Tag Archives: Comedy

The Sherlock of Homes

6 Sep

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Being a homeowner is fraught with challenges. Not the least of these is solving the numerous mysteries which inevitably present themselves. Below are two cases that have recently tested our meager powers of deduction.

The Mystery of the Secret Stench

A few weeks ago, we started noticing what seemed to be an odd smell emanating from somewhere in our upstairs bedroom. At first I thought it might an animal or perhaps one of the appliances malfunctioning. The odor was very unpleasant and waxed and waned throughout the day. Our cat who is the usual suspect, when something like this happens, had an airtight alibi, since he has been permanently banned from the bedroom.

A careful examination of the steam iron and air conditioner revealed nothing amiss. Although the disagreeable smell was indescribable, it seemed to be organic in nature. My wife Diane and I wondered if some animal had managed to sneak into the bedroom, perhaps through the window where the weather-stripping is loose. At length we considered the relative probabilities that the animal was a mouse, a snake, or possibly, a snake who had eaten a mouse. Coming to no firm conclusion, we immediately decided the wisest course of action was to abandon the bedroom and move all operations downstairs until the mystery was solved.

Our six-year old grandson listened to the story and said that it must be a skunk. At that point I began systematically investigating every inch of the bedroom, all the while room dreading what I might eventually find. I moved and looked under a large bookcase, a massive chest of drawers, the mattress, and the box springs. After all this I still couldn’t even isolate the source of the odor.
And every time I thought the odor might be dissipating, the smell would come waffling back, with a vengeance. I began to wonder if some animal might have been trapped inside the wall, had come to an untimely end, and was now stinking up the joint, as a kind of ghostly revenge.

Just when I thought that things couldn’t get any worse, one of the electrical wall plugs in the bedroom suddenly stopped working. At the time I didn’t believe the two incidents were connected, although I did imagined that a mouse might have chomped down on an electrical wire and had been electrocuted. What I couldn’t figure out was how his decomposing carcass could have created a stench, days before his unfortunate demise?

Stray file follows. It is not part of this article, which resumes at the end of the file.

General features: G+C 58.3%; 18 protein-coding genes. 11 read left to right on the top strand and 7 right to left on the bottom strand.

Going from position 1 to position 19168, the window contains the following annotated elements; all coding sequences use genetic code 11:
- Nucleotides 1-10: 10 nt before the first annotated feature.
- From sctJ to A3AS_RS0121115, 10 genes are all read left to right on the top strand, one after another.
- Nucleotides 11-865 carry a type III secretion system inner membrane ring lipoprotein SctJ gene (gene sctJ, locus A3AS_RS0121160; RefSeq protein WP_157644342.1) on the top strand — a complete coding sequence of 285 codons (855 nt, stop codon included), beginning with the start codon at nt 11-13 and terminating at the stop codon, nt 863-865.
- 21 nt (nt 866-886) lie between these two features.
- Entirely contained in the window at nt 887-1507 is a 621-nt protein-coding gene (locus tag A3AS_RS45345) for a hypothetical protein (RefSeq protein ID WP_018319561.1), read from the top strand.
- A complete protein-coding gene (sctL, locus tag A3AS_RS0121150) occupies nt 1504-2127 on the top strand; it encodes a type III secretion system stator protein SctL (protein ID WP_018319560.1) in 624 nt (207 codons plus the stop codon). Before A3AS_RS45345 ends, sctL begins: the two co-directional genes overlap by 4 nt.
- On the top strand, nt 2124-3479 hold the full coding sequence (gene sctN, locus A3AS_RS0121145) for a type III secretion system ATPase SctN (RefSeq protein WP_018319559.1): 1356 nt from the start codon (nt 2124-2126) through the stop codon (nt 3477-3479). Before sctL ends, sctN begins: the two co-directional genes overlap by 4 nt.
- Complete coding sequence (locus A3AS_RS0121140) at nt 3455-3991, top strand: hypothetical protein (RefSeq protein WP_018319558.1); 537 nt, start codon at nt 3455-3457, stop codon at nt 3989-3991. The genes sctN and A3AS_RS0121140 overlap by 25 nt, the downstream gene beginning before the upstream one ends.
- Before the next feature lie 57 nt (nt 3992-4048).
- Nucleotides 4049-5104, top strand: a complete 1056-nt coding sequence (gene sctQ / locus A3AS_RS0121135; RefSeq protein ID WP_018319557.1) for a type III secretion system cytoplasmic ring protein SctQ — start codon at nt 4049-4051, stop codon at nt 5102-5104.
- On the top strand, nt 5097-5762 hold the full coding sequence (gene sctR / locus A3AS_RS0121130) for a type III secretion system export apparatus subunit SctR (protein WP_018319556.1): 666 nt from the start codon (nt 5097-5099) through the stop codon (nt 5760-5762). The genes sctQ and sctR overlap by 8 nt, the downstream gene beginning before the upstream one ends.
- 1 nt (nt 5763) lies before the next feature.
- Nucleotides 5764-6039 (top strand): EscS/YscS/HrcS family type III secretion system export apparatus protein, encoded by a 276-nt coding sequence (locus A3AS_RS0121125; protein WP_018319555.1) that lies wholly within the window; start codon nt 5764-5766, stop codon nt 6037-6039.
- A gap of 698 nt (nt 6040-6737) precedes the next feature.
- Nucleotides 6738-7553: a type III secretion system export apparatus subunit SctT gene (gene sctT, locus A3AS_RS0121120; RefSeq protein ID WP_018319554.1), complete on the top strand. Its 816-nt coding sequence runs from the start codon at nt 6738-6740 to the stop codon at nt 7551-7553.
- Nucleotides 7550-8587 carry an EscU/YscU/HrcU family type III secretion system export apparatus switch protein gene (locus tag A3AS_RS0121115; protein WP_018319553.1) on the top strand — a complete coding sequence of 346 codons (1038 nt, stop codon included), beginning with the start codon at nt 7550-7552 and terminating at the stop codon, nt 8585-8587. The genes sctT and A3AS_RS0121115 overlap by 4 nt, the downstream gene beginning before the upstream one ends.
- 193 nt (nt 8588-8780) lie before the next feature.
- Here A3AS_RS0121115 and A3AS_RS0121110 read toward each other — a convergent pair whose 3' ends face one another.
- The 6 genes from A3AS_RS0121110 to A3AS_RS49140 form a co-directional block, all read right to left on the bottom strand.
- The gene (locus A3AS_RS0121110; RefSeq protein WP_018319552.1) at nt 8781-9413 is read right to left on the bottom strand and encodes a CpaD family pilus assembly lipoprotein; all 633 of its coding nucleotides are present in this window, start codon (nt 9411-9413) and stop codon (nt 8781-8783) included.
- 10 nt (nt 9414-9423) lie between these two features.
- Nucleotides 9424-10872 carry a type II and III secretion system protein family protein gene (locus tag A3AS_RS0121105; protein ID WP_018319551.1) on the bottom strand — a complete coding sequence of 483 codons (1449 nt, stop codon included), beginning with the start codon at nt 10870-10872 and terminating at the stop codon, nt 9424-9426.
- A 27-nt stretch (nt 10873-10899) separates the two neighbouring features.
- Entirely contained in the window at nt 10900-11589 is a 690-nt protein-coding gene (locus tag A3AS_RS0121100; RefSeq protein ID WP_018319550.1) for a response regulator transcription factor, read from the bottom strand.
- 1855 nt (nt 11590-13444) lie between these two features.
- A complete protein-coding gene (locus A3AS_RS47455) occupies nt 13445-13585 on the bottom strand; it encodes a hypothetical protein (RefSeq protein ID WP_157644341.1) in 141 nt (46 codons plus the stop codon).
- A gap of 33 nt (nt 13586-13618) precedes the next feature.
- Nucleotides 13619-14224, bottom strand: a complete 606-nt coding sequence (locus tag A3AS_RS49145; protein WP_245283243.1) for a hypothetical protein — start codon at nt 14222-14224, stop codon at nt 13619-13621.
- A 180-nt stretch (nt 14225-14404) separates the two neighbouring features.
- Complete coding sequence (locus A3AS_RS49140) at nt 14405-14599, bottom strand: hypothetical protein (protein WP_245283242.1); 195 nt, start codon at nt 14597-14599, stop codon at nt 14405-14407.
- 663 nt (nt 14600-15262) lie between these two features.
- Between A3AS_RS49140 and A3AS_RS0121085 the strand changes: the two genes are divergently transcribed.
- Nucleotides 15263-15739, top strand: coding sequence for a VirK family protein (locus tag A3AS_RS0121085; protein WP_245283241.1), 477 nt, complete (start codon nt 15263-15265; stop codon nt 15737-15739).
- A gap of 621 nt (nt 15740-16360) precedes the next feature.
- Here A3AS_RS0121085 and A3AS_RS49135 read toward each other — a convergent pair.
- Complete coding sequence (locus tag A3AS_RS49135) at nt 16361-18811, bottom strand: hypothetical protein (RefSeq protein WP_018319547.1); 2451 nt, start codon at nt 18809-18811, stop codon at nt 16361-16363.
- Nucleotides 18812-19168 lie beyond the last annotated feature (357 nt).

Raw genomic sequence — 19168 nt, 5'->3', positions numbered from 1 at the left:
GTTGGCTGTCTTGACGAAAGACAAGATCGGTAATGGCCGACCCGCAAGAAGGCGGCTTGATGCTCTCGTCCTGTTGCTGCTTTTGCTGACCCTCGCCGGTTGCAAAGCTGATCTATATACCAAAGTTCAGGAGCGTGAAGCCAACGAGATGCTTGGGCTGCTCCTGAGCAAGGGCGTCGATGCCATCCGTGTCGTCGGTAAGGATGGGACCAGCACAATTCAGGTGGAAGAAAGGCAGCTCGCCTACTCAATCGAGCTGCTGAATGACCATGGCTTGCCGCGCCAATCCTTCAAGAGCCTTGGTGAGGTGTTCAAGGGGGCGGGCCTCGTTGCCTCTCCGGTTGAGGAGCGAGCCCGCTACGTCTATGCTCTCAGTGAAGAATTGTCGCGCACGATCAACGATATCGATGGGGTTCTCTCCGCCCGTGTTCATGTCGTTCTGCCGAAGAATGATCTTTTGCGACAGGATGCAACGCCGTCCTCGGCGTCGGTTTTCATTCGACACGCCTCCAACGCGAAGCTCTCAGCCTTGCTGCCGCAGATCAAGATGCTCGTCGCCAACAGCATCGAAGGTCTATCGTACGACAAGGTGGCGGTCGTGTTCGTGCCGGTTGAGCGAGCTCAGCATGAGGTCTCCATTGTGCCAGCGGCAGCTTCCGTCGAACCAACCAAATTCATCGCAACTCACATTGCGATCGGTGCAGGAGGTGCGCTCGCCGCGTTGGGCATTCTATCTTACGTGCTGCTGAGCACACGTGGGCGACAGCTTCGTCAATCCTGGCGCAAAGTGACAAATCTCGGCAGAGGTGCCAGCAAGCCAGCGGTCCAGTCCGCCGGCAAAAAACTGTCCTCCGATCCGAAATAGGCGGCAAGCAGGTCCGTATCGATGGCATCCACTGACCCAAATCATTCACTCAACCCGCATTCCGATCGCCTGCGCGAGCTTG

In my childhood I worked as a helper for my father, who was an electrician. My usual assigned tasks were to install wall plugs and to cut possibly electrified wires in insect ridden crawlspaces and hot itchy attics. Child labor laws were a bit lax back then.

Drawing on this experience, I set about replacing the wall plugs in our smelly bedroom. The first plug actually had a large crack in it, but replacing it did nothing to help. When I got to the third plug on the circuit, however, I hit pay dirt. This plug, although still working had melted inside and the smell of the scorched plastic turned out to be the unidentified odor that had been violating our bedroom. I now believe that when that plug heated up, the smell would become airborne, like a perverse version of those plug-in room deodorizers.

Diane had come into the bedroom, while I was working on this plug and I asked her to hold a flashlight for me. I realized what must have happened, as soon as I saw the melted plug. Unthinkingly I thrust the plug into her face saying excitedly, “Hey smell this!” It’s remarkable how much a melted electrical plug can look like a dead mouse in a poorly lit room. Thus the mystery of the fowl odor and the nonfunctional electrical plug were solved in one fell swoop and perhaps in a month or two Diane will start speaking to me again.

The Curious Case of the Concealed Cat

The second mystery more directly involved our chronically wayward cat, Klaus. First of all, Klaus is a very spoiled cat. A few years ago, while we were out of town, he managed to convince the cat-sitter into giving him wet cat food every night. He also persuaded the sitter to urge us to continue the practice when we returned. At the time, I told my Diane that there was no way that I was going to buy expensive wet cat food, just so Klaus could stuff his face every night. I said that it was totally unnecessary, since he got plenty of nourishment from his dry food and that he was fat enough as it was.